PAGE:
NASA’s DART Captures One of Night Sky’s Brightest Stars
Since its launch last November, NASA’s Double Asteroid Redirection Test (DART) spacecraft has journeyed steadily toward its September 26 encounter with the binary asteroid Didymos. The spacecraft has operated as planned since being launched.
But the spacecraft — and the team behind it — has been busy over the past couple of months. The Johns Hopkins Applied Physics Laboratory (APL) team managing the DART mission for NASA has captured approximately 150,000 images of various stars using the spacecraft’s telescopic camera, the Didymos Reconnaissance and Asteroid Camera for Optical navigation, or DRACO.
DRACO is a high-resolution camera inspired by the imager on NASA’s New Horizons spacecraft that returned the first close-up images of the Pluto system and of a Kuiper Belt object, Arrokoth. The sole instrument on DART, it plays a critical role; not only will DRACO capture images of Didymos and Dimorphos, but it will simultaneously support the spacecraft’s autonomous guidance system, SMART Nav, to guide DART to its final destination. By periodically taking images of stars in different parts of the sky, DART is giving the APL team on the ground in Laurel, Maryland, the data necessary to support ongoing spacecraft testing and rehearsals in preparation for September’s kinetic impact at the asteroid system.
On May 27, DART pointed DRACO at Vega, one of the brightest stars in the night sky. The first black and white image DRACO snapped shows a distinctly bright spot in the distance; at 25 light-years away, Vega is relatively close to our solar system. The image is intentionally saturated to support what’s called a scattered light test. The six visible “spikes” on the star’s fringe are a result of the diffraction pattern from the structure holding the camera’s secondary mirror in place.
The second black and white image was taken with Vega purposefully placed just outside of the camera’s field of view, capturing a halo-like glow around the star’s edge. The halo isn’t actually there in space, however: It’s created by a small fraction of Vega’s light scattering off various parts of DRACO and onto the detector.
“We specifically wanted something bright, and Vega is bright,” explained DRACO instrument scientist Carolyn Ernst of APL. “We’re taking a series of images and looking for light that could scatter off parts of the camera and end up where it shouldn’t be. We’re doing both long and short exposures to get different measures of what the scattered light can be,” noted Ernst.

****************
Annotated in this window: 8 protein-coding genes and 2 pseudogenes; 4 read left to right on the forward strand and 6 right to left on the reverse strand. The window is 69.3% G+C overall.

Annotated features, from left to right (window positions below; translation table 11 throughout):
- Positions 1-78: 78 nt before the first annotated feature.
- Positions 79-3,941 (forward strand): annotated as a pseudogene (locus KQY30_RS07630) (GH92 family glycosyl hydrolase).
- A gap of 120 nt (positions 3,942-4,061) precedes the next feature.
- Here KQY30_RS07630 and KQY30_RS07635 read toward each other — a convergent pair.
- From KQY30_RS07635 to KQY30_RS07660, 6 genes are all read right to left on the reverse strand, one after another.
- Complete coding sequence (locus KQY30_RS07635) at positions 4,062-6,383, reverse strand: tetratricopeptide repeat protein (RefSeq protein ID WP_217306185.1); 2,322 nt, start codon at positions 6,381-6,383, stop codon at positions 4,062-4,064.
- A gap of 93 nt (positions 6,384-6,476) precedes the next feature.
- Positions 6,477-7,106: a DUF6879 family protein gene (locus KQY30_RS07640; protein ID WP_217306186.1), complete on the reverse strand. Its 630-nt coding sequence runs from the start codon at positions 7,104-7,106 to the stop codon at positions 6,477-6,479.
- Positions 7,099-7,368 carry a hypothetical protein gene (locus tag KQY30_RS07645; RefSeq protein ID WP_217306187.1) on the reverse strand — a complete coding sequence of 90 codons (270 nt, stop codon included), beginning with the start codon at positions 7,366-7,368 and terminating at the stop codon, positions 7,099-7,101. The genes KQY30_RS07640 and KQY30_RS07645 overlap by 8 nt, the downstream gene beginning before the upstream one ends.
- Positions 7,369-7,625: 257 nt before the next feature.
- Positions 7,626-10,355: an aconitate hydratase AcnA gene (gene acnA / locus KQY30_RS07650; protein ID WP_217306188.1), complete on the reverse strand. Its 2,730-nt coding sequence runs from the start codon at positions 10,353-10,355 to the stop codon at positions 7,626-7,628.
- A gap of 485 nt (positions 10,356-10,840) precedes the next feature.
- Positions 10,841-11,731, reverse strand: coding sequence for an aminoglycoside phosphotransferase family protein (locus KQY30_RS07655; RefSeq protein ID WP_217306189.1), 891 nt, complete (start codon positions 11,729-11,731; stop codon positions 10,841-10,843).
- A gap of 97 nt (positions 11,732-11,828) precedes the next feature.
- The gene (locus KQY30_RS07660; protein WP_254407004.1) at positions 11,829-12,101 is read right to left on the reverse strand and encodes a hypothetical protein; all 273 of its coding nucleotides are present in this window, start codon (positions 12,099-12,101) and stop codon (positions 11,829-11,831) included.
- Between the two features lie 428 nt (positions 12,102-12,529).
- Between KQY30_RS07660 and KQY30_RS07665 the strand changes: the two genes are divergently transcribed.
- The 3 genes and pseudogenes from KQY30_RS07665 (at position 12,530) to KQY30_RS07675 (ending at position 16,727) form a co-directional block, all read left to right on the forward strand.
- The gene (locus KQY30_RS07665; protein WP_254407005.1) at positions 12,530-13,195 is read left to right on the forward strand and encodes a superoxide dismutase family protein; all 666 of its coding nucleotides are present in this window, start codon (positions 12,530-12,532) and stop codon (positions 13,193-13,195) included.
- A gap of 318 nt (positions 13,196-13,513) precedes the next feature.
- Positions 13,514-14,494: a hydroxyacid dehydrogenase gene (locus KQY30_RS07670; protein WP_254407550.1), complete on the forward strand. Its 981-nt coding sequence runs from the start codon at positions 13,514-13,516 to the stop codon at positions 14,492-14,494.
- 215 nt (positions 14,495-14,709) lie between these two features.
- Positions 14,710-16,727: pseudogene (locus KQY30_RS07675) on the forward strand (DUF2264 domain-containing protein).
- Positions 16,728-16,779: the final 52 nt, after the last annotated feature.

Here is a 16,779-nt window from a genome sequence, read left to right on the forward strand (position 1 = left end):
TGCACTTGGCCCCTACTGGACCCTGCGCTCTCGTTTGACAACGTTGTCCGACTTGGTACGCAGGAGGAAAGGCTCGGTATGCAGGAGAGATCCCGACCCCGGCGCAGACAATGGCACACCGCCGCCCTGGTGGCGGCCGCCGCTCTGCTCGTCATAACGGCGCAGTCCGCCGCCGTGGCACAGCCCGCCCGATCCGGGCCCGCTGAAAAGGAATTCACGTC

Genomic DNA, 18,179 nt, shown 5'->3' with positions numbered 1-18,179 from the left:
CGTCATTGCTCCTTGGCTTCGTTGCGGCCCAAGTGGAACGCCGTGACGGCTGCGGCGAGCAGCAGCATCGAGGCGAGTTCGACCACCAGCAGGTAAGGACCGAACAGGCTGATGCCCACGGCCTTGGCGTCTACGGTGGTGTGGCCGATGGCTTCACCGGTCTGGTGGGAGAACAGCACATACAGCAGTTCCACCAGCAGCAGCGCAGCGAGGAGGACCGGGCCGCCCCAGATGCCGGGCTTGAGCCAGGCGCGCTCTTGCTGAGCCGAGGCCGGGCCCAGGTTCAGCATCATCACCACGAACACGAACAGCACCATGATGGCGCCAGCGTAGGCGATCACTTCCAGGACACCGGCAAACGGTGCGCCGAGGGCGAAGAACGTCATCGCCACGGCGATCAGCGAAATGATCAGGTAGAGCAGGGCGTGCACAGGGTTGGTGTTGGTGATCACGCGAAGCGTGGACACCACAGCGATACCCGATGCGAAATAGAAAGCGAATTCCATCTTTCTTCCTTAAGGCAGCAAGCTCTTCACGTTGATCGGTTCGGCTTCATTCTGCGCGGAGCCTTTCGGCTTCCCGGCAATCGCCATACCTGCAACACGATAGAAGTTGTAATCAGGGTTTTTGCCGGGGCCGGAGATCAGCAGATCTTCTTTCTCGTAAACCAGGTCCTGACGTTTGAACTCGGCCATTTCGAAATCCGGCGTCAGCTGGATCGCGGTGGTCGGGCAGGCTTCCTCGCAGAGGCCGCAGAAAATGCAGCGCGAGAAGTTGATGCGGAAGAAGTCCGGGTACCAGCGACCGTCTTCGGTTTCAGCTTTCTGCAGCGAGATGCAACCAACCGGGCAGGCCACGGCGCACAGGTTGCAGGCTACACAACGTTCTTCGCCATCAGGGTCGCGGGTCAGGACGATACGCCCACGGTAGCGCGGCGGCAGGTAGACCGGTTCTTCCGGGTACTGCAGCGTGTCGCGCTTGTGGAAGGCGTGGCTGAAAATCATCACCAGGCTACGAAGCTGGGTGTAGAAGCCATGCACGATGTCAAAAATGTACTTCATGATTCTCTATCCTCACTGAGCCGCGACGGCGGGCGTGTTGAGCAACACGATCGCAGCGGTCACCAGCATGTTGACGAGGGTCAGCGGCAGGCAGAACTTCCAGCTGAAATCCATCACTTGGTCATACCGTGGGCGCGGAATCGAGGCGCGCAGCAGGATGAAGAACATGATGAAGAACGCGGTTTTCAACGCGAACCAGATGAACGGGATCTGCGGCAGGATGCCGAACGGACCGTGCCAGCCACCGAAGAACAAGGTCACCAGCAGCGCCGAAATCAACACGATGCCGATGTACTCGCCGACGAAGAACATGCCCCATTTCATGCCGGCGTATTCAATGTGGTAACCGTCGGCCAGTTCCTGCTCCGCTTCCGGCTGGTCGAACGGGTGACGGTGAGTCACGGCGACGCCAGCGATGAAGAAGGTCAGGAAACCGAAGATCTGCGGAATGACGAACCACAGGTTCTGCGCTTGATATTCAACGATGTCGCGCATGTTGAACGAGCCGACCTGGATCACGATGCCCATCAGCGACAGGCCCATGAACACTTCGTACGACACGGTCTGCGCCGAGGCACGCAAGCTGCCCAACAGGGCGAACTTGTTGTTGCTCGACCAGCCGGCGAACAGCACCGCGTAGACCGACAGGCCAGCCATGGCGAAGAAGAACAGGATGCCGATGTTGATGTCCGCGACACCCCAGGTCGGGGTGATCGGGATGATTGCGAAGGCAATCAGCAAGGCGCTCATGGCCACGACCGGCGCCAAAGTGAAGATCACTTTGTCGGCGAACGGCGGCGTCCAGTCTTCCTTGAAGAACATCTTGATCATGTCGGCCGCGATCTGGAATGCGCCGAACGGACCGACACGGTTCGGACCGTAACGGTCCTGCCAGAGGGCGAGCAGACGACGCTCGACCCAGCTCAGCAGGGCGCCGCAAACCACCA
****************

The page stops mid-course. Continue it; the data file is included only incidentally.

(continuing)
Even the images that don’t capture the entire star in the field of view are important. That type of information feeds into the calibration of the DRACO camera, setting it up for success when it images the asteroid Didymos and its moonlet asteroid Dimorphos before targeting and plunging into the latter at a speed of 14,000 miles per hour (22,530 kilometers per hour).
While DART continues its flight to the binary asteroid system Didymos to perform the first-ever kinetic impact deflection test this September, it’ll also continue capturing images to ensure the DRACO camera is optimally calibrated and able to make accurate measurements when the spacecraft finally sets its sights on its asteroid target.
DART was developed and is managed by Johns Hopkins APL for NASA’s Planetary Defense Coordination Office. DART is the world’s first planetary defense test mission, intentionally executing a kinetic impact into Dimorphos to slightly change its motion in space. While neither asteroid poses a threat to Earth, the DART mission will demonstrate that a spacecraft can autonomously navigate to a kinetic impact on a relatively small target asteroid, and that this is a viable technique to deflect a genuinely dangerous asteroid, if one is ever discovered. DART will reach its target on Sept. 26, 2022.